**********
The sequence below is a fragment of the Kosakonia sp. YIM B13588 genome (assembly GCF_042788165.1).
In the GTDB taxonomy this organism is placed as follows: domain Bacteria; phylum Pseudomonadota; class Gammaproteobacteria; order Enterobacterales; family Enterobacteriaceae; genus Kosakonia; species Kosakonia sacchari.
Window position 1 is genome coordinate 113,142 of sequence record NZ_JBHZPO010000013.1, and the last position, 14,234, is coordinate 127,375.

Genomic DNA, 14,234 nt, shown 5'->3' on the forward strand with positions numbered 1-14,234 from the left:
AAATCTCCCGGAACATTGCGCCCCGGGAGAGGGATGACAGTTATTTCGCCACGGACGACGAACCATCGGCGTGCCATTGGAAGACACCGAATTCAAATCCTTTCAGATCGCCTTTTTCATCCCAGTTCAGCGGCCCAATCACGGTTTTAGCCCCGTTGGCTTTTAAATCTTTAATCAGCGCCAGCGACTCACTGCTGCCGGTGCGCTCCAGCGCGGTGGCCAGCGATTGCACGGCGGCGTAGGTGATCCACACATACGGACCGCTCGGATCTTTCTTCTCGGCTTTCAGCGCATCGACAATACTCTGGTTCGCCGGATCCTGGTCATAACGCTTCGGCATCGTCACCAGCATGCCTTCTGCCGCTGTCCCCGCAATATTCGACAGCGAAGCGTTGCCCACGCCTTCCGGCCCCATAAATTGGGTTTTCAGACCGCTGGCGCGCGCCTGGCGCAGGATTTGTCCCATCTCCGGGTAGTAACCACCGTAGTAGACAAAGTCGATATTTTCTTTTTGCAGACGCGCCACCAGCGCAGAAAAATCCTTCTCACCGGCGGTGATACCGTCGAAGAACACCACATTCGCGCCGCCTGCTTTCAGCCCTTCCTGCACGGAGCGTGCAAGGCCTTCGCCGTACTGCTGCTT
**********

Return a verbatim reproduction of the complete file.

The sequence below is a fragment of the Kosakonia sp. YIM B13588 genome (assembly GCF_042788165.1).
In the GTDB taxonomy this organism is placed as follows: domain Bacteria; phylum Pseudomonadota; class Gammaproteobacteria; order Enterobacterales; family Enterobacteriaceae; genus Kosakonia; species Kosakonia sacchari.
Window position 1 is genome coordinate 113,142 of sequence record NZ_JBHZPO010000013.1, and the last position, 14,234, is coordinate 127,375.

Genomic DNA, 14,234 nt, shown 5'->3' on the forward strand with positions numbered 1-14,234 from the left:
AAATCTCCCGGAACATTGCGCCCCGGGAGAGGGATGACAGTTATTTCGCCACGGACGACGAACCATCGGCGTGCCATTGGAAGACACCGAATTCAAATCCTTTCAGATCGCCTTTTTCATCCCAGTTCAGCGGCCCAATCACGGTTTTAGCCCCGTTGGCTTTTAAATCTTTAATCAGCGCCAGCGACTCACTGCTGCCGGTGCGCTCCAGCGCGGTGGCCAGCGATTGCACGGCGGCGTAGGTGATCCACACATACGGACCGCTCGGATCTTTCTTCTCGGCTTTCAGCGCATCGACAATACTCTGGTTCGCCGGATCCTGGTCATAACGCTTCGGCATCGTCACCAGCATGCCTTCTGCCGCTGTCCCCGCAATATTCGACAGCGAAGCGTTGCCCACGCCTTCCGGCCCCATAAATTGGGTTTTCAGACCGCTGGCGCGCGCCTGGCGCAGGATTTGTCCCATCTCCGGGTAGTAACCACCGTAGTAGACAAAGTCGATATTTTCTTTTTGCAGACGCGCCACCAGCGCAGAAAAATCCTTCTCACCGGCGGTGATACCGTCGAAGAACACCACATTCGCGCCGCCTGCTTTCAGCCCTTCCTGCACGGAGCGTGCAAGGCCTTCGCCGTACTGCTGCTT